As a senior executive with Google, Marissa Mayer may be one of the most powerful women in Silicon Valley, influencing how hundreds of millions of people access information on the Web every day. But as a former ballet dancer with a penchant for cupcakes and the fashion designer Oscar de la Renta, she's no ordinary geek.
A Stanford grad who never even owned a computer until college, Mayer only became a techie by accident, having reportedly swapped majors because of Stanford's "exorbitant tuition fees".
Despite her unchartered success, Mayer is concerned that just 15 to 17 percent of all Silicon Valley engineers are women -- that's less than 20 percent of all engineering and computer science majors in the U.S.
It's a dearth Mayer blames on tech’s "image problem". While for many of us growing up, computer jockeys were stereotyped as bespectacled loners who spent hours typing away at a screen, it's a different picture today.
According to Mayer, “The number one most important thing we can do to increase the number of women in tech is to show a multiplicity of different role models. The stereotype... really hurts people's understanding and ability to identify with the role and say, ‘Yes, this is something I can be in and want to be in.’”
However, Mayer is confident that sites such as Facebook, Twitter and Google, as well as smart phones and apps, will be a catalyst for changing the ratio in technical fields of computer science.
Mayer predicts that as women become more familiar and curious about tech, more and more of them will want to work in computer science and engineering fields. “...girls are experiencing a lot of computer science and a lot of technology on an everyday basis,” said Mayer. “I think it will create a curiosity and spur a lot more women into computer science and the technical fields.”
How would you feel about your daughter becoming a techie? Would you be proud of her ability to break into a male-dominated market, or rather she went into a more traditional, less "geeky" field?
Image Credit: photostock / FreeDigitalPhotos.net"
A provocative discussion in the Journal of the American Medical Association suggests that parents of extremely obese children should lose custody for not managing their kids' weight. Experts suggest in serious cases, the government should step in and put children temporarily in foster care.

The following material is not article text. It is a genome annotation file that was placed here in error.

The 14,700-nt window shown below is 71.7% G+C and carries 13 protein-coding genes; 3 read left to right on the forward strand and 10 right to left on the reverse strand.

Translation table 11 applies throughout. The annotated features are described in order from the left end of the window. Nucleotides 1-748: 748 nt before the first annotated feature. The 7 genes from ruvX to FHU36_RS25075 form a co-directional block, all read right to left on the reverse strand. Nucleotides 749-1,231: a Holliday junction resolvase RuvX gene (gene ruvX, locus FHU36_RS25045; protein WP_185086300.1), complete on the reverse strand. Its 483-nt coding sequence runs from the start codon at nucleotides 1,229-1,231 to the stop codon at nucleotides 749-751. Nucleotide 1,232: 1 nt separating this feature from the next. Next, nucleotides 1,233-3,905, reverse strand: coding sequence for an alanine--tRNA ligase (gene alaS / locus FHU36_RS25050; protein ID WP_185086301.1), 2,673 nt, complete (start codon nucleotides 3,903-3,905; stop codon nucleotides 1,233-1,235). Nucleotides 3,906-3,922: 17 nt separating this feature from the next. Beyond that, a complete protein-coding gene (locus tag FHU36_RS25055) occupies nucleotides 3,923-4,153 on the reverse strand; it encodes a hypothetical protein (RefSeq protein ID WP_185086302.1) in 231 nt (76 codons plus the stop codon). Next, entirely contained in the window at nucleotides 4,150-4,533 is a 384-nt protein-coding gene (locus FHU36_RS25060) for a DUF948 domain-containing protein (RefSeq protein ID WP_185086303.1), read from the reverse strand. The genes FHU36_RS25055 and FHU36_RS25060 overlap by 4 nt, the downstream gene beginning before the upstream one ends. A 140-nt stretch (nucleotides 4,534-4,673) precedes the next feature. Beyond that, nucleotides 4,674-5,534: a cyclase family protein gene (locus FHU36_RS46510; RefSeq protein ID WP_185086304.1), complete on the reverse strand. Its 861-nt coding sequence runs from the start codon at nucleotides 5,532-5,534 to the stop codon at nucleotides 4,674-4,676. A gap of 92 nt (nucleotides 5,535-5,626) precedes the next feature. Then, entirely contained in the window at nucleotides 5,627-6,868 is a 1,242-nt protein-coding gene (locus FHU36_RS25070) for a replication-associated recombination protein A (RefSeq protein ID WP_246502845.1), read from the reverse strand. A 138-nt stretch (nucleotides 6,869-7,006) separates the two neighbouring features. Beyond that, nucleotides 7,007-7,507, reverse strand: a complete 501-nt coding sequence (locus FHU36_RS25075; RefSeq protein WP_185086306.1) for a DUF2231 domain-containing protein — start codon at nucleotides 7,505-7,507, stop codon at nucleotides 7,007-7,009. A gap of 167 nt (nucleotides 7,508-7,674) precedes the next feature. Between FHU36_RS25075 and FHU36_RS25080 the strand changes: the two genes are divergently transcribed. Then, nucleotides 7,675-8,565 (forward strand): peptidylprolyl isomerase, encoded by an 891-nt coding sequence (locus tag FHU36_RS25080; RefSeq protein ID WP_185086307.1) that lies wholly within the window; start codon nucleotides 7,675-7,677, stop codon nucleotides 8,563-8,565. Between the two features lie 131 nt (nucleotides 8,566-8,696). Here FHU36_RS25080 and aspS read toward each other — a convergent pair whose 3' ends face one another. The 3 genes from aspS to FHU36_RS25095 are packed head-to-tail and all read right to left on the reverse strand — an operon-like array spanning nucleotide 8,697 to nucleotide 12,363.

It begs the question, if a child is obese, does that necessarily follow that the parent is abusive? Obesity specialist at Harvard-affiliated Children's Hospital Boston, Dr. David Ludwig thinks so. He believes the state must act "in children's best interest", even if that means removing them from their families.
While there is no doubt that parents of obese children need educating when it comes to food choices, isn't state intervention a little over the top? After all, aren't parents only one piece of the complex obesity puzzle?
"Obese children are victims of advertising, marketing, peer pressure and bullying — things a parent can't control," claims University of Pennsylvania bioethicist Art Caplan.
Approximately 2 million U.S. children are deemed extremely obese, some of whom have conditions such as Type 2 diabetes, breathing difficulties and liver problems that, according to Ludwig, "could kill them by age 30". These are the kids said to benefit from temporary protective custody.
Ludwig investigated the issue after treating a 90-pound 3-year-old girl several years ago. Her parents were disabled and poor. At age 12, she weighed 400 pounds and had developed diabetes, cholesterol problems, high blood pressure and sleep apnea.
"Out of medical concern, the state placed this girl in foster care, where she simply received three balanced meals a day and a snack or two and moderate physical activity," said Ludwig.
A year later she lost 130 pounds, her diabetes and apnea disappeared, and she remains in foster care.
No one likes to be controlled by Big Brother, but in light of the crisis sweeping across North America and Britain, is state intervention the wake-up call parents of obese kids deserve?
Though it may strike you as something of a no-brainer, new public health warnings have cemented the link between smoking during pregnancy and birth defects.
From missing or deformed limbs, facial defects and gastrointestinal problems, to miscarriage and premature birth, the possible risks of smoking while pregnant would seem deterrent enough to kick the nicotine habit.
Yet it's estimated that 10.5 per cent of Canadian women and 17 per cent of British women carried on smoking throughout their pregnancies.
In the journal, Human Reproduction Update, British researchers examined 172 research papers on birth defects associated with smoking. Risks identified included having a baby with missing or deformed limbs, club foot, gastrointestinal defects, skull defects, eye defects, and cleft lip or cleft palate.
According to the researchers at University College London Cancer Institute, not enough is being done to educate women of the potential birth defects of smoking while pregnant.
"These specific defects should be included in public health educational information to encourage more women to quit smoking before or early on in pregnancy, and to particularly target younger women and those from lower socioeconomic groups, in which smoking prevalence is greatest."
Do you think adding birth defects to the already long list of health hazards would persuade pregnant women to give up cigarettes? Or are risks a moot point in the face of an addiction like smoking?